Sight and Sound partners with FreedomTech to improve AT landscape

Sight and Sound
L-R: Stuart Lawler, Sight and Sound Technology Ireland; Minister Mary Mitchell O'Connor and Joan O'Donnell, FreedomTech.

Just 10% of those that require assistive technology have access to it

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21 October 2019 | 0

Assistive technology (AT) provider, Sight and Sound Technology Ireland have entered into a three-year partnership with non-profit FreedomTech, which is a collaboration between the Disability Federation of Ireland and Enable Ireland.

As part of the venture, the duo will work to improve the AT landscape for people with disabilities and to level the playing field for disabled students in higher education and beyond.

Just 10% of those that require AT have access to it. In an attempt to counter this, FreedomTech created CHAT (Community Hub for Accessible Technology); a 200-strong user-focused space where people learn from one another and identify gaps and challenges in AT. CHAT is open to end users, developers, academics, therapists, service providers and healthcare professionals.

 “The right piece of assistive technology can have a hugely positive impact on an individual but as life changes, so does the way in which technology is used, so we pride ourselves on being able to respond proactively to these changing circumstances and in being there to provide lifelong support,” said Stuart Lawler, business development manager, Sight and Sound Technology Ireland.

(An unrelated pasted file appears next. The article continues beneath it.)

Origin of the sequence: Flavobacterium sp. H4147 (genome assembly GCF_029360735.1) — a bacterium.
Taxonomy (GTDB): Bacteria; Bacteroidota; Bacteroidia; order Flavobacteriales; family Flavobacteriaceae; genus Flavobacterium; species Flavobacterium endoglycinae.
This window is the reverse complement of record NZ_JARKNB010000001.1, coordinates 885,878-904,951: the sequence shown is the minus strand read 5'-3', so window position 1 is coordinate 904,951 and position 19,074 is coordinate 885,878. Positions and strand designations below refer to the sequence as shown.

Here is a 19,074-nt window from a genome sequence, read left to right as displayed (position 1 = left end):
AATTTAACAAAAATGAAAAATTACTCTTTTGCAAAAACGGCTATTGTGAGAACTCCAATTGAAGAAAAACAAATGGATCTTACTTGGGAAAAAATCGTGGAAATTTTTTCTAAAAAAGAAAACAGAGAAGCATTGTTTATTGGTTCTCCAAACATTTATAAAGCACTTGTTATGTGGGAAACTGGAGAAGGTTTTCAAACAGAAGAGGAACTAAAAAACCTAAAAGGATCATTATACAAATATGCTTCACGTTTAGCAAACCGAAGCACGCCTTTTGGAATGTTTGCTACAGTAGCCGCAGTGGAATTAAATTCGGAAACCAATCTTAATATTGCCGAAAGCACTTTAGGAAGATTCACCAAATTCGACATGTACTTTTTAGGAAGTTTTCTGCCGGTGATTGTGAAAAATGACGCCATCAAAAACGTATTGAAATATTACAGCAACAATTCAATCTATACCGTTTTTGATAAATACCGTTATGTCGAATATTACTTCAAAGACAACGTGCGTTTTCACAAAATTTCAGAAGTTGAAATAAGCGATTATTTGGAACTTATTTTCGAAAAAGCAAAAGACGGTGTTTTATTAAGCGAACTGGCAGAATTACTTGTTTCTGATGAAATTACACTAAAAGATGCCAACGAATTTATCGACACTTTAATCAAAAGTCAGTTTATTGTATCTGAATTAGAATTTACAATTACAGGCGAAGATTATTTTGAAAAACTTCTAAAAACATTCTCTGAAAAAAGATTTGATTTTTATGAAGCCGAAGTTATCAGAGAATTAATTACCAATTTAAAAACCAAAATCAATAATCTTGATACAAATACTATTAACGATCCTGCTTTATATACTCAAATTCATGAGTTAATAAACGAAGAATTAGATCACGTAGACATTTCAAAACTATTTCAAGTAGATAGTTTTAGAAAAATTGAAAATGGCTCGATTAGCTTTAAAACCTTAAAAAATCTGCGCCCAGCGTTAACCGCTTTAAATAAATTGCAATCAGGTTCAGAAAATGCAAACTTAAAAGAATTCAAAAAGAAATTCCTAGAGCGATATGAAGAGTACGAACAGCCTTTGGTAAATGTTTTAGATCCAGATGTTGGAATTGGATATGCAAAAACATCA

“We’re excited to partner with FreedomTech and the CHAT community to better understand the needs of Irish assistive technology users and to ultimately streamline the experience of assistive technology users and make their lives and choices significantly simpler.”

According to Joan O’Donnell, project manager at FreedomTech, assistive technology can transform the life of a person with a disability. “AT allows someone with sight loss to learn successfully alongside their sighted peers by converting standard print to large print, audio or Braille, or provides reading support tools for students with dyslexia, for example.

“However, for assistive technology to have this positive impact, a coherent approach to how people access it and the support they receive in choosing and using the right piece of technology for their stage in life is needed.”

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